Dymaxion house

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Dymaxion House as installed in Henry Ford Museum

The Dymaxion House was developed by inventor and architect Buckminster Fuller to address several perceived shortcomings with existing homebuilding techniques. Fuller designed several versions of the house at different times — all of them factory manufactured kits, assembled on site, intended to be suitable for any site or environment and to use resources efficiently. A key design consideration of the design was ease of shipment and assembly.

Fuller used the term Dymaxion, a portmanteau of the words dynamic, maximum, and tension,[1] to describe many of his inventions.

History[edit]

The Dymaxion was completed in 1930 after two years of development, and redesigned in 1945. Buckminster Fuller wanted to mass-produce a bathroom and a house. His first "Dymaxion" design was based on the design of a grain bin. During World War II, the U.S. Army commissioned Fuller to send these housing units to the Persian Gulf.[2] In 1945, science-fiction writer Robert A. Heinlein placed an order for one to be delivered to Los Angeles, but the order was never filled.[3]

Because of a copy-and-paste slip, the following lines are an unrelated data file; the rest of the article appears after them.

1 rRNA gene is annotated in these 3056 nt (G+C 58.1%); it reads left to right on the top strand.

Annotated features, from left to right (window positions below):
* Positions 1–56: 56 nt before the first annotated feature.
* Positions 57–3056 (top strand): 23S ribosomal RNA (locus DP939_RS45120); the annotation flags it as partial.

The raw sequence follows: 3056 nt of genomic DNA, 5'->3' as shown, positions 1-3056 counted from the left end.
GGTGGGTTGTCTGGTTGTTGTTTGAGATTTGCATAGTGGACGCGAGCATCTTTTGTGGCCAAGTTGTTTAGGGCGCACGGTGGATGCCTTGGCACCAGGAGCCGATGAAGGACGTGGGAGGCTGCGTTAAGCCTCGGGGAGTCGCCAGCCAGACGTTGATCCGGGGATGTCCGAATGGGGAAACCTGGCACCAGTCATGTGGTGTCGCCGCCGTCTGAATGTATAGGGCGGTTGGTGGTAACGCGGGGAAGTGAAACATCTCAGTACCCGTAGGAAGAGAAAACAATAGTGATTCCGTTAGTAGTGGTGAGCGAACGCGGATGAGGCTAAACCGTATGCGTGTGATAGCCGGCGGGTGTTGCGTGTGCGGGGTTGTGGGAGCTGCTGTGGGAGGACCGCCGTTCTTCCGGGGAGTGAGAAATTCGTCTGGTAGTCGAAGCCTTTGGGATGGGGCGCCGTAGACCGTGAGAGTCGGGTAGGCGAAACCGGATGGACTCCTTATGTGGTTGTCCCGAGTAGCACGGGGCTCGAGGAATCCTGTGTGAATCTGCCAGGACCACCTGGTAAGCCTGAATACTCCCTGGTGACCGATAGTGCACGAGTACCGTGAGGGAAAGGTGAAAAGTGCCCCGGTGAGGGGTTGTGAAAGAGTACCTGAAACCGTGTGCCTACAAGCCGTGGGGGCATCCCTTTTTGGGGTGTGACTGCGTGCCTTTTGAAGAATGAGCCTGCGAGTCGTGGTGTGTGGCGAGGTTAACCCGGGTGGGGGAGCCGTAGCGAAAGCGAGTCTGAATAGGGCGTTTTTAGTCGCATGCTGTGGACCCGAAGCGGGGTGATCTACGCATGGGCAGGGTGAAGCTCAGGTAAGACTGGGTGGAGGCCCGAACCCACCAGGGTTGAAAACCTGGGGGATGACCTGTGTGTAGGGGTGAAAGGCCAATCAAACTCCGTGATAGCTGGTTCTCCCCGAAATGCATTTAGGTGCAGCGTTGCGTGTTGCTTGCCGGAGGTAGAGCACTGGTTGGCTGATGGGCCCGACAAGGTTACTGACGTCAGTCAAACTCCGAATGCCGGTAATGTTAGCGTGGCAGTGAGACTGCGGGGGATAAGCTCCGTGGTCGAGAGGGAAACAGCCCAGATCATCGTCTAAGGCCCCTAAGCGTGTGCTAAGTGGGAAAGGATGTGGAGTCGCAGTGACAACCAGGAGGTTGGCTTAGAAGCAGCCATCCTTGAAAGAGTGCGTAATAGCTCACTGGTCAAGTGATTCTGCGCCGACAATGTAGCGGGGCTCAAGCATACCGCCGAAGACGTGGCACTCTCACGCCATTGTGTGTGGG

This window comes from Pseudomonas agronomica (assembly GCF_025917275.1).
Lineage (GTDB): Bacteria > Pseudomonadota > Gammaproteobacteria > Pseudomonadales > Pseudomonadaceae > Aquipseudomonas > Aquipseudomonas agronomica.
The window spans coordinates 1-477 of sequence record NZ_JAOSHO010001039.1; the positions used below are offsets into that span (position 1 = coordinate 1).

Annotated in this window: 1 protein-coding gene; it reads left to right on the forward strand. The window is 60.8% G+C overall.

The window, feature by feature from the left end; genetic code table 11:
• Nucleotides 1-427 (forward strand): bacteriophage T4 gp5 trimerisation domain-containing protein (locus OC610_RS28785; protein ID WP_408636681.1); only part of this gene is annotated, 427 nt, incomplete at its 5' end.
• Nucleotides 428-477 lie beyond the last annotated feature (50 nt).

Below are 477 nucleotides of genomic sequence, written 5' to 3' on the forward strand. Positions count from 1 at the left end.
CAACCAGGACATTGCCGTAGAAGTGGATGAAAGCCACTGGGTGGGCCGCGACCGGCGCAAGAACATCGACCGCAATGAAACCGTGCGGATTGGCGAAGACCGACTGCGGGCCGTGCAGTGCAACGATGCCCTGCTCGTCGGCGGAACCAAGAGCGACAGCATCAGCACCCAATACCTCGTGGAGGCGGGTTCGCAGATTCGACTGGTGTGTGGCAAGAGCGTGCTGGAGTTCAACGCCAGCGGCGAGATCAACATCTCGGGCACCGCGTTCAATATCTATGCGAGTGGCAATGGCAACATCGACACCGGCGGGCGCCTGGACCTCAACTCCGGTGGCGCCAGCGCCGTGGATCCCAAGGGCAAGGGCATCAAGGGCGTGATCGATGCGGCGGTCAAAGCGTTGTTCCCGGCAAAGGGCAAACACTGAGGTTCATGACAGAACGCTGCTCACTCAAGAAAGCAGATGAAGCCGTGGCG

The Siberian grain-silo house was the first system in which Fuller noted the "dome effect." Many installations have reported that a dome induces a local vertical heat-driven vortex that sucks cooler air downward into a dome if the dome is vented properly (a single overhead vent, and peripheral vents). Fuller adapted the later units of the grain-silo house to use this effect.